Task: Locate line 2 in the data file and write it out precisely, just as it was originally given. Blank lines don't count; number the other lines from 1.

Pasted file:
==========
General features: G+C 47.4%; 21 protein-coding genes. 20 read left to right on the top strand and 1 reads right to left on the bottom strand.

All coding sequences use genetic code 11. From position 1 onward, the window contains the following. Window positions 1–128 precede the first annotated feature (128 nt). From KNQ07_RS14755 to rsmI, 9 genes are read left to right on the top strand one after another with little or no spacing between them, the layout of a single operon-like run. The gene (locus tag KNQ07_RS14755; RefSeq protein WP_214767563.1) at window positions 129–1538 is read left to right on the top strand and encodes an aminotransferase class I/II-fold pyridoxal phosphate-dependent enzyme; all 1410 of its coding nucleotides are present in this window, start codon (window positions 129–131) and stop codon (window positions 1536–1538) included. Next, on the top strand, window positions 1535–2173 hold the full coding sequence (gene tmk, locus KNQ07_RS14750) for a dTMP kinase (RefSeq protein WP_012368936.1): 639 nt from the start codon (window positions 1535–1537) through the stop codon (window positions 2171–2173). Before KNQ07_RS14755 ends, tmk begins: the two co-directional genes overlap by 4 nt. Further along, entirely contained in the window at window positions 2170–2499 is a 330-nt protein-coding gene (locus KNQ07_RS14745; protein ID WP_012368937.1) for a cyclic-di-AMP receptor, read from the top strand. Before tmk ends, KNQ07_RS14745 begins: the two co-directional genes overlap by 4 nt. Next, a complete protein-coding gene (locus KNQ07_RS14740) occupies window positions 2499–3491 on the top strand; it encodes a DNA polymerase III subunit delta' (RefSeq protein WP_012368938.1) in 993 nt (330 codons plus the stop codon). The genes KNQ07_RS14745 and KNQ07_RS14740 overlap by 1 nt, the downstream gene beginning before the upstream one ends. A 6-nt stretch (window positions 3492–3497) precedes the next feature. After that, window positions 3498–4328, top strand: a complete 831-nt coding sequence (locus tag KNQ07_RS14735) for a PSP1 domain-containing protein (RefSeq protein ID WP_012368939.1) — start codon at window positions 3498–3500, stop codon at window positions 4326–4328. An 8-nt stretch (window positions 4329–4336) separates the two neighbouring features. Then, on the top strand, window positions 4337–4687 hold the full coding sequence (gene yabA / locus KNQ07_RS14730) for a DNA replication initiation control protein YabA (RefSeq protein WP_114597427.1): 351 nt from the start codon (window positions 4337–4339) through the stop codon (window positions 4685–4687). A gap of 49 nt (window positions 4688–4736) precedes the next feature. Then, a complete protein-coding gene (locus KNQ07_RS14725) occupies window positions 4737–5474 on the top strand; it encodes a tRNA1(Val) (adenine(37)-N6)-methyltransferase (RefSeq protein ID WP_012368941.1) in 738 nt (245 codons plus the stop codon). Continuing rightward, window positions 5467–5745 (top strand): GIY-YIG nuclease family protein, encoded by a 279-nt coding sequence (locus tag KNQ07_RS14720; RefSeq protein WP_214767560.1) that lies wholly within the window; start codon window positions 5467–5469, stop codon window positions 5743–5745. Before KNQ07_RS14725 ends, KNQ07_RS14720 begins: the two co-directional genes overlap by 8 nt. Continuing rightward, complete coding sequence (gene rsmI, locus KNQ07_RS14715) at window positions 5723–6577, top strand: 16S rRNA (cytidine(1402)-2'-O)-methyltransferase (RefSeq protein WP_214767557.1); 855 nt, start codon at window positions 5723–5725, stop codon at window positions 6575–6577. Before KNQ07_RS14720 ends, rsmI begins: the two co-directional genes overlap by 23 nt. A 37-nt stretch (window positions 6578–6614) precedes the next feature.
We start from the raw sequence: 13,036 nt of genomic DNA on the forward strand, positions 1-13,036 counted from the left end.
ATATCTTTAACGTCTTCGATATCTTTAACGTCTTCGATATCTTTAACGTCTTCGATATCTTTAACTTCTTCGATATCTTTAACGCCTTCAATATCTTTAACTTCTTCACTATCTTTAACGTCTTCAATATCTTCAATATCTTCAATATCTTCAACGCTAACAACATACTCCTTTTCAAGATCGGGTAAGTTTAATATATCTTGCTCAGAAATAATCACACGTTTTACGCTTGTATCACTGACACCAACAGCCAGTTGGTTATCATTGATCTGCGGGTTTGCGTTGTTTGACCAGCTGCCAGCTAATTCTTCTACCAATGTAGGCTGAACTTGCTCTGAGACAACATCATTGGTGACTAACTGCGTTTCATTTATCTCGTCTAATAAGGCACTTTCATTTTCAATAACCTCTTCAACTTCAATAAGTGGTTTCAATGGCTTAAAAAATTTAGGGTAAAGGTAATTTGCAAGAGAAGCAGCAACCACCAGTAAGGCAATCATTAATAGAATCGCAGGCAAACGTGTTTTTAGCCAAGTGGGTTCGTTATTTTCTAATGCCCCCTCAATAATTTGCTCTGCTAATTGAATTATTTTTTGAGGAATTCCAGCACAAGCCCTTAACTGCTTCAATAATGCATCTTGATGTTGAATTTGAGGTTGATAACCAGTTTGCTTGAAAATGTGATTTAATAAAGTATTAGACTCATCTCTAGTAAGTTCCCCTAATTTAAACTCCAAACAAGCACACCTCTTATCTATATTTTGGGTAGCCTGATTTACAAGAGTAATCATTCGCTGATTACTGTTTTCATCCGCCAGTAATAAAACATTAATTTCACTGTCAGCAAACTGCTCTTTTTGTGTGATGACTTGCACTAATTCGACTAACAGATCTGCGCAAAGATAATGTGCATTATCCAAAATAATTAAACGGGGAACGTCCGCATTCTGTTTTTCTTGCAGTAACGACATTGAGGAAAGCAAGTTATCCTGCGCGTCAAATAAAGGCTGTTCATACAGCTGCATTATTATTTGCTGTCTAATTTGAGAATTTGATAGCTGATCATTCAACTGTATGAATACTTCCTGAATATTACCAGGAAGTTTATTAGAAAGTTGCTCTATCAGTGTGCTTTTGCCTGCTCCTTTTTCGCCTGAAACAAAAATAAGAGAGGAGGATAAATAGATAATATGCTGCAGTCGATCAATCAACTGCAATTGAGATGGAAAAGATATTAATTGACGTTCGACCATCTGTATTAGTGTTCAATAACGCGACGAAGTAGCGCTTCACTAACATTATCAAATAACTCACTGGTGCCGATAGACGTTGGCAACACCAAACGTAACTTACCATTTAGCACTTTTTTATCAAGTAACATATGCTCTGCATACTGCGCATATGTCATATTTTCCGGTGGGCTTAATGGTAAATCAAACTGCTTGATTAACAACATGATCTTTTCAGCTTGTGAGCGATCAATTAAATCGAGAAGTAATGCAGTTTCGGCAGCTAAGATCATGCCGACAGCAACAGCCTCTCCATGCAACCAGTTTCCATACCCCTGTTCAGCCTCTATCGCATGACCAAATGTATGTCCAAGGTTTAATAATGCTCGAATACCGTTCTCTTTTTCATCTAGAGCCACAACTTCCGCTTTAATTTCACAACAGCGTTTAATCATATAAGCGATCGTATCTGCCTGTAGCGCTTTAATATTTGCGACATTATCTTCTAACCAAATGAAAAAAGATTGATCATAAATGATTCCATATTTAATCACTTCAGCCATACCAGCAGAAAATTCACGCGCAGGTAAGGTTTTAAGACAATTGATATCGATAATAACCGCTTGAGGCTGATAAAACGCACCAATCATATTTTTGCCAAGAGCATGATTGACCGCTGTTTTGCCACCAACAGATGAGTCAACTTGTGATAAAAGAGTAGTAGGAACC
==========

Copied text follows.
All coding sequences use genetic code 11. From position 1 onward, the window contains the following. Window positions 1–128 precede the first annotated feature (128 nt). From KNQ07_RS14755 to rsmI, 9 genes are read left to right on the top strand one after another with little or no spacing between them, the layout of a single operon-like run. The gene (locus tag KNQ07_RS14755; RefSeq protein WP_214767563.1) at window positions 129–1538 is read left to right on the top strand and encodes an aminotransferase class I/II-fold pyridoxal phosphate-dependent enzyme; all 1410 of its coding nucleotides are present in this window, start codon (window positions 129–131) and stop codon (window positions 1536–1538) included. Next, on the top strand, window positions 1535–2173 hold the full coding sequence (gene tmk, locus KNQ07_RS14750) for a dTMP kinase (RefSeq protein WP_012368936.1): 639 nt from the start codon (window positions 1535–1537) through the stop codon (window positions 2171–2173). Before KNQ07_RS14755 ends, tmk begins: the two co-directional genes overlap by 4 nt. Further along, entirely contained in the window at window positions 2170–2499 is a 330-nt protein-coding gene (locus KNQ07_RS14745; protein ID WP_012368937.1) for a cyclic-di-AMP receptor, read from the top strand. Before tmk ends, KNQ07_RS14745 begins: the two co-directional genes overlap by 4 nt. Next, a complete protein-coding gene (locus KNQ07_RS14740) occupies window positions 2499–3491 on the top strand; it encodes a DNA polymerase III subunit delta' (RefSeq protein WP_012368938.1) in 993 nt (330 codons plus the stop codon). The genes KNQ07_RS14745 and KNQ07_RS14740 overlap by 1 nt, the downstream gene beginning before the upstream one ends. A 6-nt stretch (window positions 3492–3497) precedes the next feature. After that, window positions 3498–4328, top strand: a complete 831-nt coding sequence (locus tag KNQ07_RS14735) for a PSP1 domain-containing protein (RefSeq protein ID WP_012368939.1) — start codon at window positions 3498–3500, stop codon at window positions 4326–4328. An 8-nt stretch (window positions 4329–4336) separates the two neighbouring features. Then, on the top strand, window positions 4337–4687 hold the full coding sequence (gene yabA / locus KNQ07_RS14730) for a DNA replication initiation control protein YabA (RefSeq protein WP_114597427.1): 351 nt from the start codon (window positions 4337–4339) through the stop codon (window positions 4685–4687). A gap of 49 nt (window positions 4688–4736) precedes the next feature. Then, a complete protein-coding gene (locus KNQ07_RS14725) occupies window positions 4737–5474 on the top strand; it encodes a tRNA1(Val) (adenine(37)-N6)-methyltransferase (RefSeq protein ID WP_012368941.1) in 738 nt (245 codons plus the stop codon). Continuing rightward, window positions 5467–5745 (top strand): GIY-YIG nuclease family protein, encoded by a 279-nt coding sequence (locus tag KNQ07_RS14720; RefSeq protein WP_214767560.1) that lies wholly within the window; start codon window positions 5467–5469, stop codon window positions 5743–5745. Before KNQ07_RS14725 ends, KNQ07_RS14720 begins: the two co-directional genes overlap by 8 nt. Continuing rightward, complete coding sequence (gene rsmI, locus KNQ07_RS14715) at window positions 5723–6577, top strand: 16S rRNA (cytidine(1402)-2'-O)-methyltransferase (RefSeq protein WP_214767557.1); 855 nt, start codon at window positions 5723–5725, stop codon at window positions 6575–6577. Before KNQ07_RS14720 ends, rsmI begins: the two co-directional genes overlap by 23 nt. A 37-nt stretch (window positions 6578–6614) precedes the next feature.